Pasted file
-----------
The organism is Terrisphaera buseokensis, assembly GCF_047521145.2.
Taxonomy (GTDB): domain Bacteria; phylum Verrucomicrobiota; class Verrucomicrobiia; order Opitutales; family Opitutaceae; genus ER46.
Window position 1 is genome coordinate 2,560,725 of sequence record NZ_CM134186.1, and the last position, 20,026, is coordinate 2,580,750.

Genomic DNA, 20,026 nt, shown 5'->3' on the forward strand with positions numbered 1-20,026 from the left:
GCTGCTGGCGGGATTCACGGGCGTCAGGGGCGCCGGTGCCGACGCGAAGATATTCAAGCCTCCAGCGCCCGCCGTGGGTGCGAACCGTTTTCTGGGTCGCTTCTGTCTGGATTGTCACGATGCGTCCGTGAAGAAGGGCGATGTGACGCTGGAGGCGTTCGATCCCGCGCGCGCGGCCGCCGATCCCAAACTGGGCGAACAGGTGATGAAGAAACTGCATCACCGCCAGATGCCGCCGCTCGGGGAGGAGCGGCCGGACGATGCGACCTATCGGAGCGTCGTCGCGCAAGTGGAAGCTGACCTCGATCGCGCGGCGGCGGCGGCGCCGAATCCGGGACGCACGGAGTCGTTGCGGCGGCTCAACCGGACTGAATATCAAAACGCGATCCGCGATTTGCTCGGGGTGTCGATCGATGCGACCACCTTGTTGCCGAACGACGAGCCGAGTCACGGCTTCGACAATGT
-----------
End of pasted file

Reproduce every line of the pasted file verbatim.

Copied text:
The organism is Terrisphaera buseokensis, assembly GCF_047521145.2.
Taxonomy (GTDB): domain Bacteria; phylum Verrucomicrobiota; class Verrucomicrobiia; order Opitutales; family Opitutaceae; genus ER46.
Window position 1 is genome coordinate 2,560,725 of sequence record NZ_CM134186.1, and the last position, 20,026, is coordinate 2,580,750.

Genomic DNA, 20,026 nt, shown 5'->3' on the forward strand with positions numbered 1-20,026 from the left:
GCTGCTGGCGGGATTCACGGGCGTCAGGGGCGCCGGTGCCGACGCGAAGATATTCAAGCCTCCAGCGCCCGCCGTGGGTGCGAACCGTTTTCTGGGTCGCTTCTGTCTGGATTGTCACGATGCGTCCGTGAAGAAGGGCGATGTGACGCTGGAGGCGTTCGATCCCGCGCGCGCGGCCGCCGATCCCAAACTGGGCGAACAGGTGATGAAGAAACTGCATCACCGCCAGATGCCGCCGCTCGGGGAGGAGCGGCCGGACGATGCGACCTATCGGAGCGTCGTCGCGCAAGTGGAAGCTGACCTCGATCGCGCGGCGGCGGCGGCGCCGAATCCGGGACGCACGGAGTCGTTGCGGCGGCTCAACCGGACTGAATATCAAAACGCGATCCGCGATTTGCTCGGGGTGTCGATCGATGCGACCACCTTGTTGCCGAACGACGAGCCGAGTCACGGCTTCGACAATGT